The move came just before Jeremy Corbyn called on the next UK Labour leader to reject a 'government of national unity'.
The Labour-led Welsh government have asked the Conservatives to join a key Cabinet group planning the administration’s coronavirus response.
The move was announced on Wednesday by First Minister Mark Drakeford – a left-winger seen as an ally of Jeremy Corbyn.
The Cabinet COViD group meets weekly, receiving reports of the latest developments from the chief medical officer, the chief executive of NHS Wales, the emergency co-ordinating centre and the Welsh Local Government Association.
In a statement, the First Minister told Assembly Members: “In recognition of the uniquely serious position we face, I have invited the leaders of the Welsh Conservatives and Plaid Cymru to join that group. I’m very grateful to both Paul Davies and Adam Price for accepting that invitation.”
Paul Davies AM – leader of the opposition Tories – told the chamber: “I’m of course happy to take part in these discussions…[though] should they interfere with the scrutiny of the Government’s work then I’ll have to reconsider my role in attending them.”
Joining the team, Adam Price AM said the pro-independence Plaid Cymru would always seek to work “co-operatively and constructively with others” – particularly in a time of “unprecedented crisis”.
Mr Price said his membership of the group would be an “invaluable forum” for his party to raise “valid questions and real concerns” with the Welsh Government and would be offering “practical ideas and solutions” as well.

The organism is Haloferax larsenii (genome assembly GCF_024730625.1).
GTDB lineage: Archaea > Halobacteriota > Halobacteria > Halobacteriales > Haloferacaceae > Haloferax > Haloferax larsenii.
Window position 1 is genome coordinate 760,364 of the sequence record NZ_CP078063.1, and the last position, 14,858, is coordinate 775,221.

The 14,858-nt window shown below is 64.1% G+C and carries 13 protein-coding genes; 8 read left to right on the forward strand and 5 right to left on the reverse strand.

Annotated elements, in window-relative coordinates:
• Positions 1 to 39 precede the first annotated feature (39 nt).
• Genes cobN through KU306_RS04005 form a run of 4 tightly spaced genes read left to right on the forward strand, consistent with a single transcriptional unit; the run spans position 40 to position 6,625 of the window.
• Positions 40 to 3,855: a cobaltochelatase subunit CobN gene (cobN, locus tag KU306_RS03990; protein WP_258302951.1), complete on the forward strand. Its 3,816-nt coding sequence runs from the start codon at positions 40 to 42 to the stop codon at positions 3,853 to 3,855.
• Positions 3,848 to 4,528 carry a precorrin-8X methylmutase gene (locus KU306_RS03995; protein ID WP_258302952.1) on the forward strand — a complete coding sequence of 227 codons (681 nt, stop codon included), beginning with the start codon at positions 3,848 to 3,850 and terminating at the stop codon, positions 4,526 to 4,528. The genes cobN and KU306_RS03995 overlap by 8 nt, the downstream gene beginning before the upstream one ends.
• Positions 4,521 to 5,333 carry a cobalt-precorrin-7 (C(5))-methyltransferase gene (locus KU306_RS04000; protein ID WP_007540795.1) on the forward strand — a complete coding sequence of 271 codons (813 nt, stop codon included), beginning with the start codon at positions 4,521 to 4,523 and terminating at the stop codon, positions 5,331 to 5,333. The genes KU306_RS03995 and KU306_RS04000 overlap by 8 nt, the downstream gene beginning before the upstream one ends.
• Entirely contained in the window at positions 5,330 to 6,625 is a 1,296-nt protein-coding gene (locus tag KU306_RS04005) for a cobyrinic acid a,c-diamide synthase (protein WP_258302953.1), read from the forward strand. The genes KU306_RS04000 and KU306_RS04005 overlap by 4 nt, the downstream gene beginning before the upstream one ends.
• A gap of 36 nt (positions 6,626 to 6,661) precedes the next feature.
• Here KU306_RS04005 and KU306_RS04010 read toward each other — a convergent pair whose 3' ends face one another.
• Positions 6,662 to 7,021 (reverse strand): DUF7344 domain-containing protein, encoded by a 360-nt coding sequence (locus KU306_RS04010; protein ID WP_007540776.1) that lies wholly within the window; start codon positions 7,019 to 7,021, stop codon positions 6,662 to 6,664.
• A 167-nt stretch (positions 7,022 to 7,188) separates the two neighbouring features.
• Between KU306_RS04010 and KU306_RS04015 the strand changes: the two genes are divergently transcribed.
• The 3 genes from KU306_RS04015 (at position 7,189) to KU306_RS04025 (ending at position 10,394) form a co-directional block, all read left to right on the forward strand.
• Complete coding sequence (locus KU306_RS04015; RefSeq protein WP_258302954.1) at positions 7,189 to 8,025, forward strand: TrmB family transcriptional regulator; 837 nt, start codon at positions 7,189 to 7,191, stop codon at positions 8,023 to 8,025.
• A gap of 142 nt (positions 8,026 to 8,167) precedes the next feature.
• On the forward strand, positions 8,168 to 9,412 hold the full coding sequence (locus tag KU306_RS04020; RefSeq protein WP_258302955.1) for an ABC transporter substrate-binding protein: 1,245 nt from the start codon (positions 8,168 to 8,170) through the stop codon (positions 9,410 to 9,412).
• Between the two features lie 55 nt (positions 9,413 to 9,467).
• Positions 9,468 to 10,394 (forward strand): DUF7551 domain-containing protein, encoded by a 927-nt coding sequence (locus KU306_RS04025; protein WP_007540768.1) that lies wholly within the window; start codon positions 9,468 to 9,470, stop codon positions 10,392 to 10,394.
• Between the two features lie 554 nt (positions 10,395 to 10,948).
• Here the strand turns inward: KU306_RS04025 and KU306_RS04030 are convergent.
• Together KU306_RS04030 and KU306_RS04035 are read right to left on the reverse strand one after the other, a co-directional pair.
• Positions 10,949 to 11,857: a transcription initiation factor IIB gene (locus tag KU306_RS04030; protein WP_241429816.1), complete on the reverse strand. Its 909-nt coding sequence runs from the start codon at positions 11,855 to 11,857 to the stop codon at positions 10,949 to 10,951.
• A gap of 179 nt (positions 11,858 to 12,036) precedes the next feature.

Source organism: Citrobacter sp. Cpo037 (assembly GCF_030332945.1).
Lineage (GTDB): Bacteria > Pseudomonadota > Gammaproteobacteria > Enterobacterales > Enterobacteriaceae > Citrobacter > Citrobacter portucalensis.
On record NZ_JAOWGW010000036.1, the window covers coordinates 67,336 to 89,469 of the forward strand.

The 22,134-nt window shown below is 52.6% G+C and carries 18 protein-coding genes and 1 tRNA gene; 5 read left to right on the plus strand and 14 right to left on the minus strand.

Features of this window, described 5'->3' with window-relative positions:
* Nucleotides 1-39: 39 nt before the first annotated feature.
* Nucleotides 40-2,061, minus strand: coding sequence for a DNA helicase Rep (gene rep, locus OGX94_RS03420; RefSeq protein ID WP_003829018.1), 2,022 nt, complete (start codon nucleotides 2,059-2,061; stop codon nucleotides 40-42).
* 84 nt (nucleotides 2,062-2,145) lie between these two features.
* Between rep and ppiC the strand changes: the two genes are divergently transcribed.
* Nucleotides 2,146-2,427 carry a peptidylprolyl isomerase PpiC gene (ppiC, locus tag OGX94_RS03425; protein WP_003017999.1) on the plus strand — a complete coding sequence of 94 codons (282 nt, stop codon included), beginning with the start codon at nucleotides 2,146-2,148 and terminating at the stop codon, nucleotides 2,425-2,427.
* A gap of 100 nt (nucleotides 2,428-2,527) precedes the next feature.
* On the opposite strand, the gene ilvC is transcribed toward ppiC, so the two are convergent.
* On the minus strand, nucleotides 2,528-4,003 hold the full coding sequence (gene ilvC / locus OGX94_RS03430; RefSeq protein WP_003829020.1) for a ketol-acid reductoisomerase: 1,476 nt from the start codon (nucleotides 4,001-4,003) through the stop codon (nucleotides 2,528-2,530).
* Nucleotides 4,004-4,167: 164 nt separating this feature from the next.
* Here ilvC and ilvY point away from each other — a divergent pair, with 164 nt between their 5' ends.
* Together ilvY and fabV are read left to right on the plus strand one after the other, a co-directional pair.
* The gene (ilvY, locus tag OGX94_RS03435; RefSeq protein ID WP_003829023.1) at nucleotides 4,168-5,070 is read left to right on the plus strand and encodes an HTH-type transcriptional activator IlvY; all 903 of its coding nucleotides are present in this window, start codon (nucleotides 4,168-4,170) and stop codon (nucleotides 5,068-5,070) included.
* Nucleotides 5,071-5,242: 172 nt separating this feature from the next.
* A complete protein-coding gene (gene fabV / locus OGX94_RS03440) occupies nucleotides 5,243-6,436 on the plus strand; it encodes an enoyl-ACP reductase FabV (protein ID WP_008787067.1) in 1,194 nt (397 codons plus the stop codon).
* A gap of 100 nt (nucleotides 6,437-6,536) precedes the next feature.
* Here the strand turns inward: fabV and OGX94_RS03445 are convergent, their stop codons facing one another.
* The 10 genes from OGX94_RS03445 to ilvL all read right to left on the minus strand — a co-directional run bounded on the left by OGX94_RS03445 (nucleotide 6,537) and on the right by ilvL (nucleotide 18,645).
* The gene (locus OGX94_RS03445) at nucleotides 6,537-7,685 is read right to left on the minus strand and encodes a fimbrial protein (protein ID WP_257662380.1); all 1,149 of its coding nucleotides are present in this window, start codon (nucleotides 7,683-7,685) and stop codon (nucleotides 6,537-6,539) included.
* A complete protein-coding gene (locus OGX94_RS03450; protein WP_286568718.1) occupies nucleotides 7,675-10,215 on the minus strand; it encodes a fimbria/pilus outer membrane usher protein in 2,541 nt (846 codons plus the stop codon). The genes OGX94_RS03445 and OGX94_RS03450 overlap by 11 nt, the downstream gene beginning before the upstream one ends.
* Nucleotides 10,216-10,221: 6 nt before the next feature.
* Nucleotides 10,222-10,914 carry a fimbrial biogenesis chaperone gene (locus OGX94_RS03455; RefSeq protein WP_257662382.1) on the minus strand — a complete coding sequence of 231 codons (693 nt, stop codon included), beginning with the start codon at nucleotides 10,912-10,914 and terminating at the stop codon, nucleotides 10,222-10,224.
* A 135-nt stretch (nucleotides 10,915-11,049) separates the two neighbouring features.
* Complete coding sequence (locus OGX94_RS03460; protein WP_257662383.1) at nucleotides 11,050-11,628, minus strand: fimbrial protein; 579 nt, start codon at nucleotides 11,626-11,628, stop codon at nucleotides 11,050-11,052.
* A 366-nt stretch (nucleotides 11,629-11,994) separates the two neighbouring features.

The Plaid Cymru Leader said this would not “hinder nor hamper” his nor his party’s ability to scrutinise but would “further facilitate” such scrutiny, adding that Plaid Cymru’s priority would always be the “well-being of the people of Wales” and ensuring the country overcome the crisis.
While the COVID Cabinet group does not have any formal voting powers, the move to involve other parties by Welsh Labour reflects the scale of the crisis.
There is a limit of 14 ministers written into the Government of Wales Act – meaning a formal ‘government of national unity’ in Wales would involve sacking Welsh Labour AMs to make way for a Conservative or Plaid Cymru member. Welsh government figures say it wouldn’t make any sense to have that upheaval during a crisis.
In awkward timing, Jeremy Corbyn has used his first ever Telegraph interview to urge the next Labour leader – widely tipped to be Keir Starmer on Saturday – not to join a national unity government amid the coronavirus crisis.
On Wednesday, the Prime Minister’s official spokesman responded to the Labour leadership vote closing, in response to a question from Left Foot Forward.
“The PM will want to have good and cooperative relationship with the leader of the opposition when they take up their post,” the PM’s spokesman said – noting that Labour worked closely with ministers on the emergency coronavirus legislation which was passed swiftly before recess.
Josiah Mortimer is co-editor of Left Foot Forward.
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